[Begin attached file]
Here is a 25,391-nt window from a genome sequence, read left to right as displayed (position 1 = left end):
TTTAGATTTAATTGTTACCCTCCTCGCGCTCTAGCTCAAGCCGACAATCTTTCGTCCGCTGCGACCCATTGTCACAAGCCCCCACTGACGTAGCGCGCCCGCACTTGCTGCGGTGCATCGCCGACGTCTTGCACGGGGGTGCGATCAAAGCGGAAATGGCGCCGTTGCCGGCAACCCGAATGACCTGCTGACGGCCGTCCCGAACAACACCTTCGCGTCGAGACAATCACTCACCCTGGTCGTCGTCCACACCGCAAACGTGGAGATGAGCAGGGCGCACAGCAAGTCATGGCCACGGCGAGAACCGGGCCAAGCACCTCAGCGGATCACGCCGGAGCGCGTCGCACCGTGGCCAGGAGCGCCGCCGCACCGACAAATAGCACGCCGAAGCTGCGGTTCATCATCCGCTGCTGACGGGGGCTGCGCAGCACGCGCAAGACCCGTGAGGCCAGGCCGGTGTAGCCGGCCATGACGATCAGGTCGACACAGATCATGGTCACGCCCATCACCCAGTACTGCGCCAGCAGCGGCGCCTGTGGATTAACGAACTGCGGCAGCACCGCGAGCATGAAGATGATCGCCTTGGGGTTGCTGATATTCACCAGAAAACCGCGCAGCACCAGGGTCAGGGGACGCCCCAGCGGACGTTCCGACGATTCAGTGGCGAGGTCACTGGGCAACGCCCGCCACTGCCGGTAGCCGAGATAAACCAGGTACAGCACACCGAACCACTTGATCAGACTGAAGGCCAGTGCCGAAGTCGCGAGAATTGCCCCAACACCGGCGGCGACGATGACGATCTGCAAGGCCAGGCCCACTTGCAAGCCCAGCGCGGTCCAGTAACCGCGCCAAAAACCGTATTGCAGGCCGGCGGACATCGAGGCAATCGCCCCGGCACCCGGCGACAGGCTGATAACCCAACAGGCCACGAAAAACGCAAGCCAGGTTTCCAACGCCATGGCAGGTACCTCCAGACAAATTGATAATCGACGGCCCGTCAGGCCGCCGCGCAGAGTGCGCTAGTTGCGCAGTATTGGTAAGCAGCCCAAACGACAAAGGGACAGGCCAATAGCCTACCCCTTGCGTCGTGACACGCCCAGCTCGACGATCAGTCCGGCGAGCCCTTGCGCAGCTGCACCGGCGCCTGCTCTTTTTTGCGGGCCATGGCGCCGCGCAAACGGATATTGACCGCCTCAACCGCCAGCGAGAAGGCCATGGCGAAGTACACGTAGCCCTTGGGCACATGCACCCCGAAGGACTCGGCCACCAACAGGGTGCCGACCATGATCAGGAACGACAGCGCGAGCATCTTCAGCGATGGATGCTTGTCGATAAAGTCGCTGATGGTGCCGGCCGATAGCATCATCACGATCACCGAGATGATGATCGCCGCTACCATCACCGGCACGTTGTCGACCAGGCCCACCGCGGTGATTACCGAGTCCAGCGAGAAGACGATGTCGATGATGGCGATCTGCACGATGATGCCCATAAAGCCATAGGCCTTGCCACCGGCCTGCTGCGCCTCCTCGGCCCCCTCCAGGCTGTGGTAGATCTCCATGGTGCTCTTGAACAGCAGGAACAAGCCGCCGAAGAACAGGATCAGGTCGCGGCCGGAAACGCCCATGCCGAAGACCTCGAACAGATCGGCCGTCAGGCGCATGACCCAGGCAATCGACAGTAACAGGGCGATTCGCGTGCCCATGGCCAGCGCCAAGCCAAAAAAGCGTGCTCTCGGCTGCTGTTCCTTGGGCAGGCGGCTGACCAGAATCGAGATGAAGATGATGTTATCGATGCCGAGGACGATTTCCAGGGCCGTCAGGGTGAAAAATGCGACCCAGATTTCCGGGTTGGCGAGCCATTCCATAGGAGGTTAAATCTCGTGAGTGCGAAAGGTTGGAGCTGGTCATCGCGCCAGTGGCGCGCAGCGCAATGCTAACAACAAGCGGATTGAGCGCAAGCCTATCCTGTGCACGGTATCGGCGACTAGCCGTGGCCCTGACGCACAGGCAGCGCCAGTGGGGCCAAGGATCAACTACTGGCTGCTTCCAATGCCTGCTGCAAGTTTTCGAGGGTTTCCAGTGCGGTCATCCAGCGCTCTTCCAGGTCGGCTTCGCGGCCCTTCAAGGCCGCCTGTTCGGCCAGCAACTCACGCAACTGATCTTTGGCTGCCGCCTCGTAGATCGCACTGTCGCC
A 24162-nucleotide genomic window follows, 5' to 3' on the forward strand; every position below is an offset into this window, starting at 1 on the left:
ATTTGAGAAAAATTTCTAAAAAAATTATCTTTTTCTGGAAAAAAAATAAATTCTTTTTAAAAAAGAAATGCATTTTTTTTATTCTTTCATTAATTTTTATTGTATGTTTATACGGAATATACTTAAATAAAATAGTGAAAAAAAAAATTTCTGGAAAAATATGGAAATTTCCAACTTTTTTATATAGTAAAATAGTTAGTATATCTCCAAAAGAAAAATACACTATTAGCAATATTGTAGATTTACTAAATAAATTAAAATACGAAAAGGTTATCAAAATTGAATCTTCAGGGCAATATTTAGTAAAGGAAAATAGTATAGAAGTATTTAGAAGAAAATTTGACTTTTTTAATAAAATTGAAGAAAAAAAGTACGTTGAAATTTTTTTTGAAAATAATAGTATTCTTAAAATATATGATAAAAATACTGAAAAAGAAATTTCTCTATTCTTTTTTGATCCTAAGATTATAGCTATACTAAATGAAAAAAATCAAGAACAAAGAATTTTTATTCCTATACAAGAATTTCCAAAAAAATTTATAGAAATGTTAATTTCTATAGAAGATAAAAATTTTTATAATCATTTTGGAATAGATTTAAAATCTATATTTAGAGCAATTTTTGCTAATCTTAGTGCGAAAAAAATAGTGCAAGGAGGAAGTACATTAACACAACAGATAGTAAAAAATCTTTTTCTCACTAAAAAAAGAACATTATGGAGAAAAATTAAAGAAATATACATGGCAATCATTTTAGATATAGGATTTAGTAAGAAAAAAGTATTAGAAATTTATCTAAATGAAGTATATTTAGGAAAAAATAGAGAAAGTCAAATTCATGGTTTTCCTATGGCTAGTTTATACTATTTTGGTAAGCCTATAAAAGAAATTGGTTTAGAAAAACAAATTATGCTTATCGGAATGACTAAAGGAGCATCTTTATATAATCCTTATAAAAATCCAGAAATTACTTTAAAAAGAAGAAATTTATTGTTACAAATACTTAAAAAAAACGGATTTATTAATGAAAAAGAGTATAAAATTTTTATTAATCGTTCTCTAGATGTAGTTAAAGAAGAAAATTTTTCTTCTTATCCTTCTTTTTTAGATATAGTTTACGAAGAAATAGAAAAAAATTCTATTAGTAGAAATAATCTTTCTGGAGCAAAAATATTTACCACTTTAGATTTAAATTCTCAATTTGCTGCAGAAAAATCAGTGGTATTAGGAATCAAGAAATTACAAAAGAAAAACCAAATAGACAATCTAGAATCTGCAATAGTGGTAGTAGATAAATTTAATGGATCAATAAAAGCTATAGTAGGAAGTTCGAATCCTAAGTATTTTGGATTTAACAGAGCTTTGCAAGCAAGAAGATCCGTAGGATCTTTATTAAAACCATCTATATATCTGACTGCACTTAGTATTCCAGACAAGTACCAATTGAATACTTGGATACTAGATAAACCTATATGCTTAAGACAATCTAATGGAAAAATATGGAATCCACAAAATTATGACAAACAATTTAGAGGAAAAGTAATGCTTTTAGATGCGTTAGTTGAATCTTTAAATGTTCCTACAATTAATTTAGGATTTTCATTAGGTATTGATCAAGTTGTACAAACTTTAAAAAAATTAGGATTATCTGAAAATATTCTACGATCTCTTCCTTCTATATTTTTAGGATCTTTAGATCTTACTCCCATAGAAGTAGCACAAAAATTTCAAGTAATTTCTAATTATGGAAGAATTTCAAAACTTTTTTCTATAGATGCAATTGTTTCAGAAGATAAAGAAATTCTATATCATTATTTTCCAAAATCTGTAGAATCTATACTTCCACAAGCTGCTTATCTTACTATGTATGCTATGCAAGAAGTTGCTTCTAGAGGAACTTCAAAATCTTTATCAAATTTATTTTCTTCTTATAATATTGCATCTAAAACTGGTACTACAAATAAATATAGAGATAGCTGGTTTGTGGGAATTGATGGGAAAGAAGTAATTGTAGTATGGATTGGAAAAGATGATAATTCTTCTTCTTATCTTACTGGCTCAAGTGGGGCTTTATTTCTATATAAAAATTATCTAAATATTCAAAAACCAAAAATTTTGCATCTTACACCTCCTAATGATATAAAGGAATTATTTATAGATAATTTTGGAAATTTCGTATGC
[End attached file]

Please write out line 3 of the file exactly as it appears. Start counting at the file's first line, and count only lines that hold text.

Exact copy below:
A 24162-nucleotide genomic window follows, 5' to 3' on the forward strand; every position below is an offset into this window, starting at 1 on the left: